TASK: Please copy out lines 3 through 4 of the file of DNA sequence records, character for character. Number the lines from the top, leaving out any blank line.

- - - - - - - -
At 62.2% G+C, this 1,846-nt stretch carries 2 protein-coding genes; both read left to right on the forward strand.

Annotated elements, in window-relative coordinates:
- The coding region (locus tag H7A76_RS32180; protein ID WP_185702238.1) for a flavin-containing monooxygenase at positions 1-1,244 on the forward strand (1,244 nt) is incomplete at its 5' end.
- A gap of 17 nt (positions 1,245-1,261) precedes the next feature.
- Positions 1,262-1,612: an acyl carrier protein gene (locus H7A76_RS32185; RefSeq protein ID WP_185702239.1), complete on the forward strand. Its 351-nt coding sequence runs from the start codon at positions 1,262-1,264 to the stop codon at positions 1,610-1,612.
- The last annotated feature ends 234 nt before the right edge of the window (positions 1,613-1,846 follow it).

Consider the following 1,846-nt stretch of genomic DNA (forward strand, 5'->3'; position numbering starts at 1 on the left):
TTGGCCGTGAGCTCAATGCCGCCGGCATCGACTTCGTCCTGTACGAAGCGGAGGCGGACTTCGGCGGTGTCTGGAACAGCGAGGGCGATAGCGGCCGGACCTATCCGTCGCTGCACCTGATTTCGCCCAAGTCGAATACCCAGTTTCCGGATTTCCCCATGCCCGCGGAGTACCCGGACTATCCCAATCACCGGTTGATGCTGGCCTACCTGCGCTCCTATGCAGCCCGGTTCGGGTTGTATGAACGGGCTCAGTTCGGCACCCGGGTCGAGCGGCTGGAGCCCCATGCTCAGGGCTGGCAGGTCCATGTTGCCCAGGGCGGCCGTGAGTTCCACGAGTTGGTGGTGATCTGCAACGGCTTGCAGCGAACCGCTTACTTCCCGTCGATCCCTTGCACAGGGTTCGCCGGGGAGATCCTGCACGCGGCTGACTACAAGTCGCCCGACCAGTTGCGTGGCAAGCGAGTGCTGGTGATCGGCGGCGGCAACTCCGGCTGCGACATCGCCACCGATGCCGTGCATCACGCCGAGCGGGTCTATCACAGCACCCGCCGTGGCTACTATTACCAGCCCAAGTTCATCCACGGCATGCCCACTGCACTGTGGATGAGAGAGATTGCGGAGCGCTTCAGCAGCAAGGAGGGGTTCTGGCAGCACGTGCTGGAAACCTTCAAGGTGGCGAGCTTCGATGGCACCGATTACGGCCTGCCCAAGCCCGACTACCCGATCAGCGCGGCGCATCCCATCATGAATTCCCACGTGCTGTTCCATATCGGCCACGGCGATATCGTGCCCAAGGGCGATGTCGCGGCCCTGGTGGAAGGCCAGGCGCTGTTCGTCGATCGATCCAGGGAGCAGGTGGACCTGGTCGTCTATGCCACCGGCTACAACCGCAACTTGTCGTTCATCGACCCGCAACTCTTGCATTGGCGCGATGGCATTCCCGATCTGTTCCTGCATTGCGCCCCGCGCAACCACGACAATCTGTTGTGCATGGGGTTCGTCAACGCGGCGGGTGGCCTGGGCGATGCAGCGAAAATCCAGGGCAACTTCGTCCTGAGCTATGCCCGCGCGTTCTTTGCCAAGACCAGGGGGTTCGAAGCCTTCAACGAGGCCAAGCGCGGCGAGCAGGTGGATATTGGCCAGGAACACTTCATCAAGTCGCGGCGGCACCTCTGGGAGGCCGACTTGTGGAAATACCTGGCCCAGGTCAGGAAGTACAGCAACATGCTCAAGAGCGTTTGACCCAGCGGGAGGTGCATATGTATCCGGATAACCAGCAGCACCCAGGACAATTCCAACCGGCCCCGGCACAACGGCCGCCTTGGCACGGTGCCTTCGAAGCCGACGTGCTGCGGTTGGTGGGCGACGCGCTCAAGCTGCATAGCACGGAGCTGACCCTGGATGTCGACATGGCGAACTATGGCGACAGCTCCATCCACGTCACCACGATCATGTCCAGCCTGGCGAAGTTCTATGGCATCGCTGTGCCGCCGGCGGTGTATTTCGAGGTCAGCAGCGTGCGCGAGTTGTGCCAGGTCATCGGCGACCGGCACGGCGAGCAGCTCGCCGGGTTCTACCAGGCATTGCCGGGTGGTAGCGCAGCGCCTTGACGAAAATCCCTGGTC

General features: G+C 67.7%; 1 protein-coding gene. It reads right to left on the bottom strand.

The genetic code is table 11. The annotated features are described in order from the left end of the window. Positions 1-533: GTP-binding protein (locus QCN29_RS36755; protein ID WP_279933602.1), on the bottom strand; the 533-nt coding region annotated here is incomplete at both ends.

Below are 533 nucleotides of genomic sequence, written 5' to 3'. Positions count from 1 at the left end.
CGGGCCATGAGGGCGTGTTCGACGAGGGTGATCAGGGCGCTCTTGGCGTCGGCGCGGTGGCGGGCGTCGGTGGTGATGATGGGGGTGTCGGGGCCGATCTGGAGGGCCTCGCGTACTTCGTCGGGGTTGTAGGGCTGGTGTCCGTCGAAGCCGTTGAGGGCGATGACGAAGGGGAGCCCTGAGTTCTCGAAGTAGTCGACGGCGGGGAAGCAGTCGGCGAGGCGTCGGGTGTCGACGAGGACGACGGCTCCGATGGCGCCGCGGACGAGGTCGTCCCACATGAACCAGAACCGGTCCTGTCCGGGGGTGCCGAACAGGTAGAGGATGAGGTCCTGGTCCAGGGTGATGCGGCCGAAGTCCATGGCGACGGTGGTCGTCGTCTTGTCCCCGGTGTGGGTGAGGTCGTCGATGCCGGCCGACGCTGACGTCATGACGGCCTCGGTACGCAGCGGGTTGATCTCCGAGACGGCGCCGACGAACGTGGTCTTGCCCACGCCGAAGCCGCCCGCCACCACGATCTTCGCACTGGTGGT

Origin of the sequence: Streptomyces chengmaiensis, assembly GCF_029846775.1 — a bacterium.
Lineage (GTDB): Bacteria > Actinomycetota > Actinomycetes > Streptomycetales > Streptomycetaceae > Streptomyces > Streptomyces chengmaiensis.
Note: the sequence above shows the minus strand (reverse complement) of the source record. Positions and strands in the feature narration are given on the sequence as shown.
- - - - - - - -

- The coding region (locus tag H7A76_RS32180; protein ID WP_185702238.1) for a flavin-containing monooxygenase at positions 1-1,244 on the forward strand (1,244 nt) is incomplete at its 5' end.
- A gap of 17 nt (positions 1,245-1,261) precedes the next feature.